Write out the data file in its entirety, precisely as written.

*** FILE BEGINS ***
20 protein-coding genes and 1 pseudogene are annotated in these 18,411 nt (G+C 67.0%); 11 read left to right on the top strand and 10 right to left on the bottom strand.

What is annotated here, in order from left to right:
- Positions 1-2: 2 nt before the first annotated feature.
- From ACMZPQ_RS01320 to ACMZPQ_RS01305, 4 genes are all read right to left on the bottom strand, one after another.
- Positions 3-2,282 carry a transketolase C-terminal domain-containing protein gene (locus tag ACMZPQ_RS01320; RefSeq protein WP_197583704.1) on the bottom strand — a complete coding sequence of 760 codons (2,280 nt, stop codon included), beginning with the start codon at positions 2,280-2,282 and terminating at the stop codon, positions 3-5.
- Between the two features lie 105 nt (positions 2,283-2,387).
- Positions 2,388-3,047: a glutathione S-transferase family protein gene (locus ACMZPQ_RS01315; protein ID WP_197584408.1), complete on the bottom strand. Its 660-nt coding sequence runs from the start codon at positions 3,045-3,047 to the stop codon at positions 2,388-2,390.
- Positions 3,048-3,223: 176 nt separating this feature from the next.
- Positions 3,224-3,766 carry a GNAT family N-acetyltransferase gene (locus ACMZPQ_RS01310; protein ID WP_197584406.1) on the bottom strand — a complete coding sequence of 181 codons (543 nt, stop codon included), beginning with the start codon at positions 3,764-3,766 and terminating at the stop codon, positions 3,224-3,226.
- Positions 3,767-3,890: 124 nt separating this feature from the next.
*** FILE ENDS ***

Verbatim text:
20 protein-coding genes and 1 pseudogene are annotated in these 18,411 nt (G+C 67.0%); 11 read left to right on the top strand and 10 right to left on the bottom strand.

What is annotated here, in order from left to right:
- Positions 1-2: 2 nt before the first annotated feature.
- From ACMZPQ_RS01320 to ACMZPQ_RS01305, 4 genes are all read right to left on the bottom strand, one after another.
- Positions 3-2,282 carry a transketolase C-terminal domain-containing protein gene (locus tag ACMZPQ_RS01320; RefSeq protein WP_197583704.1) on the bottom strand — a complete coding sequence of 760 codons (2,280 nt, stop codon included), beginning with the start codon at positions 2,280-2,282 and terminating at the stop codon, positions 3-5.
- Between the two features lie 105 nt (positions 2,283-2,387).
- Positions 2,388-3,047: a glutathione S-transferase family protein gene (locus ACMZPQ_RS01315; protein ID WP_197584408.1), complete on the bottom strand. Its 660-nt coding sequence runs from the start codon at positions 3,045-3,047 to the stop codon at positions 2,388-2,390.
- Positions 3,048-3,223: 176 nt separating this feature from the next.
- Positions 3,224-3,766 carry a GNAT family N-acetyltransferase gene (locus ACMZPQ_RS01310; protein ID WP_197584406.1) on the bottom strand — a complete coding sequence of 181 codons (543 nt, stop codon included), beginning with the start codon at positions 3,764-3,766 and terminating at the stop codon, positions 3,224-3,226.
- Positions 3,767-3,890: 124 nt separating this feature from the next.